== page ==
Deterred damaging solids from entering the ESP System during power shutdown eventsDownload PDF
Mitigate sand blockages interfering with frac fluids treatments
An Ecuadorian operator wanted to maintain incremental production levels and keep reservoir pressure steady by fracking four wells in the Ui formation. The oilfield had a history of more than 25 stops throughout the year, largely due to pumps becoming blocked by the massive presence of sand. Previously, standing valves were employed to avoid sand falling back into the electrical submersible pump (ESP) system. However, the standing valve components were repeatedly blocked or mechanically damaged by solids from the fracturing process and the formation itself. The customer now sought longer run times unaffected by sand-related issues, leading to more effective, continuous administration of chemical treatments downhole.
The Ui formation reservoir depth was between 10,200 and 10,300 ft. (TVD), and the fracking fluid had an average API of 16°. The effects of emulsion and heavy-to-severe solids threatened to damage existing ESPs, in particular causing overstressed motors and accelerated pump wear. The sand blockages during restart made it impossible to recover or change moving elements of the standing valve.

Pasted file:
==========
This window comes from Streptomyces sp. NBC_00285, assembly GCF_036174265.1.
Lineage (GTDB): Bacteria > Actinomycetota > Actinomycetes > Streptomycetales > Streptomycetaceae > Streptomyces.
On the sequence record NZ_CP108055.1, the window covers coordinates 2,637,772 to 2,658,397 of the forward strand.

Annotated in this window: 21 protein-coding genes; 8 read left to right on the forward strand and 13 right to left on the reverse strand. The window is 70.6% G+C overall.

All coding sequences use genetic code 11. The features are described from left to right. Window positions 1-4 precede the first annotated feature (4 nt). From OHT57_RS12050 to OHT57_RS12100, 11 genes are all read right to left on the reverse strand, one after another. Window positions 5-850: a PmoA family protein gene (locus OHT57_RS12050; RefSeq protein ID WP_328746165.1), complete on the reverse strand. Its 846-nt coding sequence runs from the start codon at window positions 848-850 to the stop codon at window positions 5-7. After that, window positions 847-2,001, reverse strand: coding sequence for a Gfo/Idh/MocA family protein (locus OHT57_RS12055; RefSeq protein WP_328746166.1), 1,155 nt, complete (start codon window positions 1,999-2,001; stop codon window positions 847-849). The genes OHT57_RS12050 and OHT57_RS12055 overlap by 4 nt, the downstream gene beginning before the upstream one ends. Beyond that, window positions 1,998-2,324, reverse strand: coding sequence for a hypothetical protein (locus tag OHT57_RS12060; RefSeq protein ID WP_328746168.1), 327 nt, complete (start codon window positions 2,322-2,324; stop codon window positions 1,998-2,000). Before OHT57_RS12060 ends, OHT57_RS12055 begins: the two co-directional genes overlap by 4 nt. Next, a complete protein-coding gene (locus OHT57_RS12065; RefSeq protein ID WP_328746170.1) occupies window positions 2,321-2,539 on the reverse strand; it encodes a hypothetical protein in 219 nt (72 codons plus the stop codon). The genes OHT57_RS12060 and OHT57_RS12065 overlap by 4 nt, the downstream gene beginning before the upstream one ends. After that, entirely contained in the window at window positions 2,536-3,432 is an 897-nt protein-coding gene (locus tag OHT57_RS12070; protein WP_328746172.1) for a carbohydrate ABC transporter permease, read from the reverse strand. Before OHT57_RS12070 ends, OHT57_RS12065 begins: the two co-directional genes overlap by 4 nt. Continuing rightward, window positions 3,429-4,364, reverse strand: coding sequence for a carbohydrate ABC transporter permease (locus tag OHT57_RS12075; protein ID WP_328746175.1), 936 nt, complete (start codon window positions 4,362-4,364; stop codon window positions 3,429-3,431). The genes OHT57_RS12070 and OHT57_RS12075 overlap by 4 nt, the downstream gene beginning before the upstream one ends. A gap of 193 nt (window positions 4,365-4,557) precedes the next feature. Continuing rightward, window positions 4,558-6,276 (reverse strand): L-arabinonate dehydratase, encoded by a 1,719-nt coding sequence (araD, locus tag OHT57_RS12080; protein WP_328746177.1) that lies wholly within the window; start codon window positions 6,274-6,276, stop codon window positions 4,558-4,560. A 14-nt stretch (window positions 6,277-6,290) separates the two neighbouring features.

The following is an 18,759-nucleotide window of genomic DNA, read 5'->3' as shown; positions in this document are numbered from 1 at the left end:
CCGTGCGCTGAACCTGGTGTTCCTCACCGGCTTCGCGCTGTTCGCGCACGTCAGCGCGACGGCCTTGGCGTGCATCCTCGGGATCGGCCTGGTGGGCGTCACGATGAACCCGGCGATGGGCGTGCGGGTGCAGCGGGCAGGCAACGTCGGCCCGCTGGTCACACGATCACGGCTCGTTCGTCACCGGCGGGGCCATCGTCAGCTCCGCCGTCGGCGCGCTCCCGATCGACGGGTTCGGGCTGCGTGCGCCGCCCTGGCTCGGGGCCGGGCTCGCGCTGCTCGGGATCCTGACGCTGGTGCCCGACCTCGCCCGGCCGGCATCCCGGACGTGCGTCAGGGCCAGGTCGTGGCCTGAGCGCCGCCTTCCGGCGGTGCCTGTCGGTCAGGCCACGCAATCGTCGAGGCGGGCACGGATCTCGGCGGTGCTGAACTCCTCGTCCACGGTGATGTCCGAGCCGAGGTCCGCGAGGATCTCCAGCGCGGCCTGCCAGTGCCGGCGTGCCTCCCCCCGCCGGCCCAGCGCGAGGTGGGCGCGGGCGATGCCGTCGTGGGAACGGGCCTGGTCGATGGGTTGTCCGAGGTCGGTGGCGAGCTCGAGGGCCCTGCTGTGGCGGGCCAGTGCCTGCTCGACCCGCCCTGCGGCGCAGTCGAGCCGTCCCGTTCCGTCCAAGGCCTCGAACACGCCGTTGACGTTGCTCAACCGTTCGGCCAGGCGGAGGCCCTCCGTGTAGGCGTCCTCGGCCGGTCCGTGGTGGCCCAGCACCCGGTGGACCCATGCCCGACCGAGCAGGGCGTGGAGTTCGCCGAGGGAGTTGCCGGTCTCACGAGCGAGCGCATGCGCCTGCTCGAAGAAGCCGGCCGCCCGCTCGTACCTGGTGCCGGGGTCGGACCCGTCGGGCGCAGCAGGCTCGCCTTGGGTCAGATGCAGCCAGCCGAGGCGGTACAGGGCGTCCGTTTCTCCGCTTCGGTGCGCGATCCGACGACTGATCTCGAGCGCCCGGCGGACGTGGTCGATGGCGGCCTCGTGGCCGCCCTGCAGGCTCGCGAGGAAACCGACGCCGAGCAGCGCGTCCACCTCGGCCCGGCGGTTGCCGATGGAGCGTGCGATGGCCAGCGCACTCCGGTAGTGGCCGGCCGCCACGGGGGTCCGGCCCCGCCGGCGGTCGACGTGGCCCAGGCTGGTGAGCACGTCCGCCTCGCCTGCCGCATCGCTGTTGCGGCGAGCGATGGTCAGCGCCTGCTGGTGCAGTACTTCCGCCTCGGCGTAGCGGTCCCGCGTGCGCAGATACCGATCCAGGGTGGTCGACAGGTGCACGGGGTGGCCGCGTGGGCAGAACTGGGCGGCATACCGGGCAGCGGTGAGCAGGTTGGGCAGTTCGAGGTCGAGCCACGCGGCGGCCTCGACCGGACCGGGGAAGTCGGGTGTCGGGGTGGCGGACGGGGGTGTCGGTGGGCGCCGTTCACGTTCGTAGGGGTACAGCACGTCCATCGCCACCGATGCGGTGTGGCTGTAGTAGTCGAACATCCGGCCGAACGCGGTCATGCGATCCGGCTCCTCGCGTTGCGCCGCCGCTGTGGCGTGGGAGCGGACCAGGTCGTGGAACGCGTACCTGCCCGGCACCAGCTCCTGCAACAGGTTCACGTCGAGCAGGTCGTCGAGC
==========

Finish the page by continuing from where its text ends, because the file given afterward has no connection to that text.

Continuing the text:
The SandRight solids fallback preventer was implemented on all four wells to help avoid sand flowing in the reverse direction. Its unique internal design forms a sand bridge in the annulus of the tool, allowing the pump to re-fluidize the sand and run gas and chemical treatments through the tubing passageway above the tool—without causing any damage to the pump. A big advantage of the SandRight tool is the absence of mobile elements that can get blocked (in this case, by excessive sand) during operation. The success of this engineered solution was further assured by the use of DuraHard 15 hardened metallurgical materials to better protect against corrosion and erosion.
The SandRight tool allowed the wells to restart without any signs of hard starts or damage to the tool, or to the ESP. This is impressive considering that these wells historically had over three stops every month during the course of a year. The flow of chemical treatments via the tubing configuration above the tool kept the fracturing process going according to plan. ESP cleaning jobs were also made possible directly through the tubing and SandRight tool. Overall, this job demonstrates the longer run life of ESPs installed in unconventional applications lowered well costs and maximized asset value.